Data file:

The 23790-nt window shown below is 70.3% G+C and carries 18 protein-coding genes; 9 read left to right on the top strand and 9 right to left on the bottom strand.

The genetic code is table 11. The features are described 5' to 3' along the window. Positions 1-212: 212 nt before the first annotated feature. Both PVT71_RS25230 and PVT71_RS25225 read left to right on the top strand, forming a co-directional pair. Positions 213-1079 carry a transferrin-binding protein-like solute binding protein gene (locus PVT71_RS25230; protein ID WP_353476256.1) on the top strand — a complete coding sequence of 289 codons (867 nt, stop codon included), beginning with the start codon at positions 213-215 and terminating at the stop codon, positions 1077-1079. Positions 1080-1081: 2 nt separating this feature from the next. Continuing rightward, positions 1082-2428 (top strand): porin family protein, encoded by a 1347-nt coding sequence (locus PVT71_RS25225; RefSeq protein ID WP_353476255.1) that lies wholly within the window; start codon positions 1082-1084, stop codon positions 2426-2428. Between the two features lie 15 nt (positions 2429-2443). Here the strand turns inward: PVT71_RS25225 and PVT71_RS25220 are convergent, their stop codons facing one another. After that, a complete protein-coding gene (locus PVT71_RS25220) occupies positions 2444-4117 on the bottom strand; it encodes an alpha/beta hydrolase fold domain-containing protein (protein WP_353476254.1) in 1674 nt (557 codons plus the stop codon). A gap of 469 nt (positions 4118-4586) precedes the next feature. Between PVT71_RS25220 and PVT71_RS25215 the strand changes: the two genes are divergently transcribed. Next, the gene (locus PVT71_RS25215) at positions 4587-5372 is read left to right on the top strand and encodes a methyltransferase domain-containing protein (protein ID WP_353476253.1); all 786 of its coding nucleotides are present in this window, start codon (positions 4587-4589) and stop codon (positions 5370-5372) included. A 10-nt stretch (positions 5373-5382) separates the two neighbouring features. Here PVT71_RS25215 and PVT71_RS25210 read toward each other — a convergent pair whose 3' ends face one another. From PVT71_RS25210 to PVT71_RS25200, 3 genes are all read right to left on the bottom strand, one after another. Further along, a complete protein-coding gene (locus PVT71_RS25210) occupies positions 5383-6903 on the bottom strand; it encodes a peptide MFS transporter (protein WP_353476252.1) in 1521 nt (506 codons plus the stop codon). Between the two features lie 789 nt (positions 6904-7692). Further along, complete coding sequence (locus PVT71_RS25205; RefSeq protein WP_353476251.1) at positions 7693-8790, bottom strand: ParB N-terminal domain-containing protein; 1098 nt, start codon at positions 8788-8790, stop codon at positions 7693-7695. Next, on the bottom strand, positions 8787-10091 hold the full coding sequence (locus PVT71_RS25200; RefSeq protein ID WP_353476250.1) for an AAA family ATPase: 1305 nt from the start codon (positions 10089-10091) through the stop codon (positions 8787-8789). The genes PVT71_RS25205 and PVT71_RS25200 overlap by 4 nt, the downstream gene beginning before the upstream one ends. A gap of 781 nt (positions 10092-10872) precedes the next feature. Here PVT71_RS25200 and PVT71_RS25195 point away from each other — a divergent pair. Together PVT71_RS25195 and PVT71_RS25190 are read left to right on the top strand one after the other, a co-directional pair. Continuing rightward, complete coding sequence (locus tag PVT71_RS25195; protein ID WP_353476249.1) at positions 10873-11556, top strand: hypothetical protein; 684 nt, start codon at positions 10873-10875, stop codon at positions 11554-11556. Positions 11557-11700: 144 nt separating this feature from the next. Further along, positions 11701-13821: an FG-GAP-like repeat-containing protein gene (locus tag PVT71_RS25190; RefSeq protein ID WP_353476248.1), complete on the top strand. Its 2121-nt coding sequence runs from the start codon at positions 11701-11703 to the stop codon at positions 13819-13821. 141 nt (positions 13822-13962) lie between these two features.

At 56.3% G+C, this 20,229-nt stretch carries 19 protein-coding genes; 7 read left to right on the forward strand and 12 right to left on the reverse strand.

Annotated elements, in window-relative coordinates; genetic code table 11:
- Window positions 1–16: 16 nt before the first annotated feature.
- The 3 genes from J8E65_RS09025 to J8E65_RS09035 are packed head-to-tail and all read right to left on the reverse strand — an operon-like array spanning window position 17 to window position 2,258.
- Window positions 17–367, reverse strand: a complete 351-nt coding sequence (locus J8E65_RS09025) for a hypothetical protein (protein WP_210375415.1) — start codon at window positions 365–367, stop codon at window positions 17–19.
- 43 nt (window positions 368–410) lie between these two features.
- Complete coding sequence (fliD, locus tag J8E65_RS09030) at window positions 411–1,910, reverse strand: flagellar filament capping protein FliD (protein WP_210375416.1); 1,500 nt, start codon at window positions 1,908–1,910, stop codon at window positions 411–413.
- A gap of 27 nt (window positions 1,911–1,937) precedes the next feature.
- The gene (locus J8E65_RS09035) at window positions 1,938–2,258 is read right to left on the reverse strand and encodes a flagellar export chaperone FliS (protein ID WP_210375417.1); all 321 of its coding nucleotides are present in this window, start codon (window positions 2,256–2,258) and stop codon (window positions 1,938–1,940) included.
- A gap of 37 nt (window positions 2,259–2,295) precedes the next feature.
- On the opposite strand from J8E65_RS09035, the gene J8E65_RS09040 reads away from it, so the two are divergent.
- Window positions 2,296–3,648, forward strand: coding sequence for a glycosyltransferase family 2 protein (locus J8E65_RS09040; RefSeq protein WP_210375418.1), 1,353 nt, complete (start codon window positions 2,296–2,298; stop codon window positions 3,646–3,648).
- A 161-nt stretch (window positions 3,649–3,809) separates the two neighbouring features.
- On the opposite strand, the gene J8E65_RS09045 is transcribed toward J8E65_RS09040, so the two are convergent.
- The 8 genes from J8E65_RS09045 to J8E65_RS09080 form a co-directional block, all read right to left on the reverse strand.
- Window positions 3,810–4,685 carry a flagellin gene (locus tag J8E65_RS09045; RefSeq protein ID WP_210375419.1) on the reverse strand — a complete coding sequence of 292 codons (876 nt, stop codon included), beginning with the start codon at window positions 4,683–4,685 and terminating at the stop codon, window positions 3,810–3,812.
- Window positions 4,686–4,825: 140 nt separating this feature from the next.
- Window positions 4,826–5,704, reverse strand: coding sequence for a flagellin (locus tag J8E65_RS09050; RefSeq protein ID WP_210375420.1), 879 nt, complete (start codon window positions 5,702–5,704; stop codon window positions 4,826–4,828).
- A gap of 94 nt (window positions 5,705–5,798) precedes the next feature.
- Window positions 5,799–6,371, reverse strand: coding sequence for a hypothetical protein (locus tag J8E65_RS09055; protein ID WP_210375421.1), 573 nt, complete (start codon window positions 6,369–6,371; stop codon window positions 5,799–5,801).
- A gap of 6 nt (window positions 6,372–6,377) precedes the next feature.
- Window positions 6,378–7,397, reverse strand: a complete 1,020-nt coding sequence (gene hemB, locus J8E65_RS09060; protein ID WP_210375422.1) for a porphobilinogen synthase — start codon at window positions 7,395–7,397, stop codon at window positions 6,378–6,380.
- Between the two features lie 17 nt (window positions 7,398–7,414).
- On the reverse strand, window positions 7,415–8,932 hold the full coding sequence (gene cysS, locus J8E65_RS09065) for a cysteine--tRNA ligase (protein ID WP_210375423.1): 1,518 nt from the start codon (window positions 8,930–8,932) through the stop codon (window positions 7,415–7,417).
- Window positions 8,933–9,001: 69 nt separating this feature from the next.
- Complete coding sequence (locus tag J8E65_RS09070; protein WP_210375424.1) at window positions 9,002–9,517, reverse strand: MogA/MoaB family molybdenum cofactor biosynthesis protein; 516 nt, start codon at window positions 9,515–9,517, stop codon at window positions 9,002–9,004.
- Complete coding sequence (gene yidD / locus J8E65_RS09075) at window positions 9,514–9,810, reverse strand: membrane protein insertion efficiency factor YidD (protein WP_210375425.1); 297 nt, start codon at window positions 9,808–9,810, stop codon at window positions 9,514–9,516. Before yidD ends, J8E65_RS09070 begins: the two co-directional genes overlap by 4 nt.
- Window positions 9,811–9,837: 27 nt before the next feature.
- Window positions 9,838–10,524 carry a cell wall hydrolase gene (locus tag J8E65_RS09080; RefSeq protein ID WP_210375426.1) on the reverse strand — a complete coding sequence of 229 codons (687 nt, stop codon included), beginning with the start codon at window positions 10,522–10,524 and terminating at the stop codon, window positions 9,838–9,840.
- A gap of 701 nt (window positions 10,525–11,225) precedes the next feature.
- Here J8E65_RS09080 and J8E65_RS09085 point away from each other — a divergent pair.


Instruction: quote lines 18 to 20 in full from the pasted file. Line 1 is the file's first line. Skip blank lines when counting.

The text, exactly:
- Window positions 3,810–4,685 carry a flagellin gene (locus tag J8E65_RS09045; RefSeq protein ID WP_210375419.1) on the reverse strand — a complete coding sequence of 292 codons (876 nt, stop codon included), beginning with the start codon at window positions 4,683–4,685 and terminating at the stop codon, window positions 3,810–3,812.
- Window positions 4,686–4,825: 140 nt separating this feature from the next.
- Window positions 4,826–5,704, reverse strand: coding sequence for a flagellin (locus tag J8E65_RS09050; RefSeq protein ID WP_210375420.1), 879 nt, complete (start codon window positions 5,702–5,704; stop codon window positions 4,826–4,828).